Lamarck Was Right: Averted. The book is actually very good about this. The injections given to the rodents at NIMH to enhance intelligence altered their DNA, and thus the Uplifted Animal trait was passed on to the next generation. The injection to increase lifespan was steroid based, and therefore the rats are uncertain if the effects will be inherited. If they are indeed, then it's a case of Immortality Begins at Twenty for the younger generation because they have up until that point at least grown up at a normal rate of aging.
Most Writers Are Human: The anthropomorphic qualities of the rats of NIMH can be excused due to their greater intelligence and time spent with humans, but even ordinary animals tend to act a lot like people. Mrs. Frisby occasionally mentions marriage and the proper age to marry as if they applied to her, and other rodents in general.
Obfuscating Stupidity: The rats of NIMH must exhibit this and pretend to be ordinary rats at all times, lest their intelligence leads discovery and recapture. When moving out of their Elaborate Underground Base, they go through great pains to disguise it as an ordinary rat's nest. They move out all the machinery, destroy all the fancy architecture and fill the whole base with garbage. This was a rush job, and given enough time they would have even destroyed the machinery. In another instance Justin declines to release Mrs. Frisby from a birdcage the conventional way. Instead he opts to disguise her escape as a flaw of the cage rather than opening it deliberately.
The Owl-Knowing One: He can even envision his own death. When Mrs. Frisby asks why he doesn't just fly away and escape his failing home, he explains that it's all he's ever known, and "When this tree falls I shall fall with it."
Precocious Crush: Isabella's crush on Justin. Introduced in the original novel and a significant sub-plot in the first sequel. He does not encourage it and ends up marrying a rat his own age. Isabella, after doing some painful soul-searching, ends up "special friends" with Racso instead.
Ret Canon: The book's sequel, Racso and the Rats of NIMH, makes several references to elements exclusive to the movie adaptation, such as Mrs. Brisby's red cape and the characterization of Jeremy. Ironically very little of the book (aside from Timmy venturing to Thorn Valley) was put into mind for the film's sequel. The sequel takes some very minor elements from the original book, such as referring to Brutus's gentler real persona and the number of mice that survived the escape from NIMH (though this also causes a contradiction with the first film).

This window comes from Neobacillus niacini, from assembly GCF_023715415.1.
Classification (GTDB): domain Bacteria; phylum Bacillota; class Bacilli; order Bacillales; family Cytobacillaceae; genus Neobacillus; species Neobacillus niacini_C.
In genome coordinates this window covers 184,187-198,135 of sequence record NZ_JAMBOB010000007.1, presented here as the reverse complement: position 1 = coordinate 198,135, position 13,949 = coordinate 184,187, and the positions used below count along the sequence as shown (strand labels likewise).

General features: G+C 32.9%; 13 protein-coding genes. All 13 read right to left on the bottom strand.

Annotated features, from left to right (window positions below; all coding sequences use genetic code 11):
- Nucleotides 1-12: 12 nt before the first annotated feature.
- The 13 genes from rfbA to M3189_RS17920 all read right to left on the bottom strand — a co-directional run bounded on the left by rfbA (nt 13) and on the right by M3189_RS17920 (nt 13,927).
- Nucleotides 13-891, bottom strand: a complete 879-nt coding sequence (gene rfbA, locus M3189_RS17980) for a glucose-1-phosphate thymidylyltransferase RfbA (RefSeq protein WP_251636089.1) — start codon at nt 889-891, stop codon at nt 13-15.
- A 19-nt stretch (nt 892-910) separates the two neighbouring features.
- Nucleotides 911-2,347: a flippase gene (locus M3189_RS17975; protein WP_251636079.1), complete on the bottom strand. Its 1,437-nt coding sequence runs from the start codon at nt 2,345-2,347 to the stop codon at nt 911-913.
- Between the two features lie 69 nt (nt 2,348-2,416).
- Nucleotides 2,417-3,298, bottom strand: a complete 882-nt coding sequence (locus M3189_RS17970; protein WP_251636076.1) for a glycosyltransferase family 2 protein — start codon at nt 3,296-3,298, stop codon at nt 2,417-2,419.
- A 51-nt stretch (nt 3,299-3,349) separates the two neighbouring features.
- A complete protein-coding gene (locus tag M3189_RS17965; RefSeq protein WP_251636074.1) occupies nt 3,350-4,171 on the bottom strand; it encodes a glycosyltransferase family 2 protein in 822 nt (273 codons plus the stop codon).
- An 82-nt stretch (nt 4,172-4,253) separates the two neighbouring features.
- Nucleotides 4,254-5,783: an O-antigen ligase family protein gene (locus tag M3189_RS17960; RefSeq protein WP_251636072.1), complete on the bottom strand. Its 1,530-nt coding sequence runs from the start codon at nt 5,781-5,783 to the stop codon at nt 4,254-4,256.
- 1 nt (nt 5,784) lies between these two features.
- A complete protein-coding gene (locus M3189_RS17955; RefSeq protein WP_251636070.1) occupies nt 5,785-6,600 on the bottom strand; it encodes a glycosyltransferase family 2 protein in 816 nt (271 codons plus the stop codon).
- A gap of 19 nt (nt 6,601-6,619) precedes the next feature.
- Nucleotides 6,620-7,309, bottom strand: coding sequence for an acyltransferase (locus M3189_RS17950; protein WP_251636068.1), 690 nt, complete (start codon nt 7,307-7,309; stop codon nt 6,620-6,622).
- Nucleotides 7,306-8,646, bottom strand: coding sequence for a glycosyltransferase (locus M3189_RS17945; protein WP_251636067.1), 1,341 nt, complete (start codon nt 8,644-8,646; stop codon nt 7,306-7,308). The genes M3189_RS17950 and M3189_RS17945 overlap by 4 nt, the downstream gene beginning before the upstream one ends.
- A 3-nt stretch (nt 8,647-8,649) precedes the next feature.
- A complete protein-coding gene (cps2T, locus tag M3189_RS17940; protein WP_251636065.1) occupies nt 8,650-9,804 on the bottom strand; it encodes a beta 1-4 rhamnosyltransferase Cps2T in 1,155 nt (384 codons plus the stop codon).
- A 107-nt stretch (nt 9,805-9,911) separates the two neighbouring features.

Retcon: Jenner's death in the sequels written by O'Brien's daughter.
Rodents of Unusual Size: While the rats of NIMH are nowhere near enormous, they are much bigger than ordinary rats and in fact Mrs. Frisby describes the rat Brutus as being close in size to a tomcat.
Sacred Hospitality: The Owl eats mice all the time, but when Mrs. Frisby comes to his home to ask his advice he treats her as a guest and does her no harm.
Sequel Hook: Martin pledges to visit the valley where the rats end up settling one day, possibly with the help of Jeremy the crow. Sadly this was unable to be realized by the original author because of his untimely death.
Shouldn't You Stop Stealing?: Nicodemus and the vast majority of rats recognize that stealing electricity and such is highly conspicuous and will only get more conspicuous as their population increases. They've even discovered a way to live without having to hijack resources from humans, but at the same time there is a small minority that doesn't fear the repercussions and would rather continue stealing.
Uplifted Animal: The rats of NIMH, Jonathan Frisby and Mr. Ages are all as intelligent as or even more intelligent than humans.
What Measure Is A Nonhuman: Nicodemus discusses this issue and postulates that human dependency and the lack of tool use are the reasons rats have stagnated in terms of intelligence and civilization. He theorizes that perpetual stealing from humans would just make life too easy and put rats back into a rut where they don't progress at all and live in total dependency on humans.
Writers Cannot Do Math: It's not clear if this is an error on the writer's part or on the character's, but Mrs. Frisby noticed that Jeremy was a young crow, only about a year old, but she doesn't notice that her children are over a year old and are still children.